PRESIDENT Muhammadu Buhari said the reason for Nigeria’s rising debts was because his administration spent its way out of two recessions.
Buhari stated this while presenting the 2022 appropriation bill to the joint session of the National Assembly on Thursday.
He noted that the recoveries from the two recessions would not have come as fast as they did without the sustained government expenditure funded by debt
“As you are aware, we have witnessed two economic recessions within the period of this administration. In both cases, we had to spend our way out of recession, which necessitated a resort to growing the public debt,” he said.
Buhari, whose tenure will end in 2023, said he had a short term target to grow Nigeria’s Gross Domestic Product ratio by 15 per cent in 2025.
He said Nigeria did not have a debt sustainability problem but that of generating revenue.
“Our target over the medium term is to grow our Revenue-to-GDP ratio from about 8 percent currently to 15 percent by 2025. At that level of revenues, the Debt-Service-to-Revenue ratio will cease to be worrying,” he said.
“Put simply, we do not have a debt sustainability problem, but a revenue challenge which we are determined to tackle to ensure our debts remain sustainable.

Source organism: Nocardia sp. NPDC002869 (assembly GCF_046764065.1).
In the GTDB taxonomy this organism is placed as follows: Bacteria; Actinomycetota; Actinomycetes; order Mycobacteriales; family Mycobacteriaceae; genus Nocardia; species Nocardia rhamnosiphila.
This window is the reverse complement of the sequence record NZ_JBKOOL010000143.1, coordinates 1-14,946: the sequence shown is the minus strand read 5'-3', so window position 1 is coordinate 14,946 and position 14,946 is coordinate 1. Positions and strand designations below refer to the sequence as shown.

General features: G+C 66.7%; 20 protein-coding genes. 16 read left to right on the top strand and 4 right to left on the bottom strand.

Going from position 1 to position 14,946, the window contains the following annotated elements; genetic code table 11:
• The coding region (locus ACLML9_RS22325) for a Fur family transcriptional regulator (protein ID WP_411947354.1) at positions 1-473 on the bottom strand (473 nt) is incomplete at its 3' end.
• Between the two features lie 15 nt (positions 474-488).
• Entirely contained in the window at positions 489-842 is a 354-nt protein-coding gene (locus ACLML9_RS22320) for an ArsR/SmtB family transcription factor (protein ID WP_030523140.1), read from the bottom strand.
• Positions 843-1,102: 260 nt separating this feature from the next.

“Very importantly, we have endeavoured to use the loans to finance critical development projects and programmes aimed at improving our economic environment and ensuring effective delivery of public services to our people.”
According to the Debt Management Office, Nigeria’s total public debt currently stands at N35.1 trillion.
Nigeria had recession in 2016 due to oil market lows and poor management of the foreign exchange market. The country saw another recession in 2020 due to COVID-19-induced interruptions globally.
Buhari has borrowed a lot of money in dollars, jeopardising a dollar-strapped economy while ignoring other means of raising revenue.
Director-General of Lagos Chamber of Commerce and Industry (LCCI) Chinyere Almona had said that Nigeria should first identify its array of corporate, physical, intangible, human assets and determine their worth.
“Corporate assets should be securitised via public share issuance to raise equities. A typical example is Saudi Aramco’s IPO of 2019, where $25.6 billion was raised after the oil firm sold a 1.5 per cent stake to private investors, thereby establishing the value of Aramco to be over $2 trillion,” she said, in an emailed statement to The ICIR.
Partner & Chief Economist of PwC Nigeria Andrew S. Nevin had said that Nigeria had $900 billion worth of dead assets in residential, real estate and agriculture land that should be revitalised and converted into liquid assets.
“If we want to get to where we want, we have to turn the dead assets into live assets,” Nevin said at Nairametrics Roundtable monitored by our reporter on August 7.
He explained that Nigeria must begin to drive export growth and diversification through services, noting that two-thirds of the global economy comprised higher-value services than physical goods.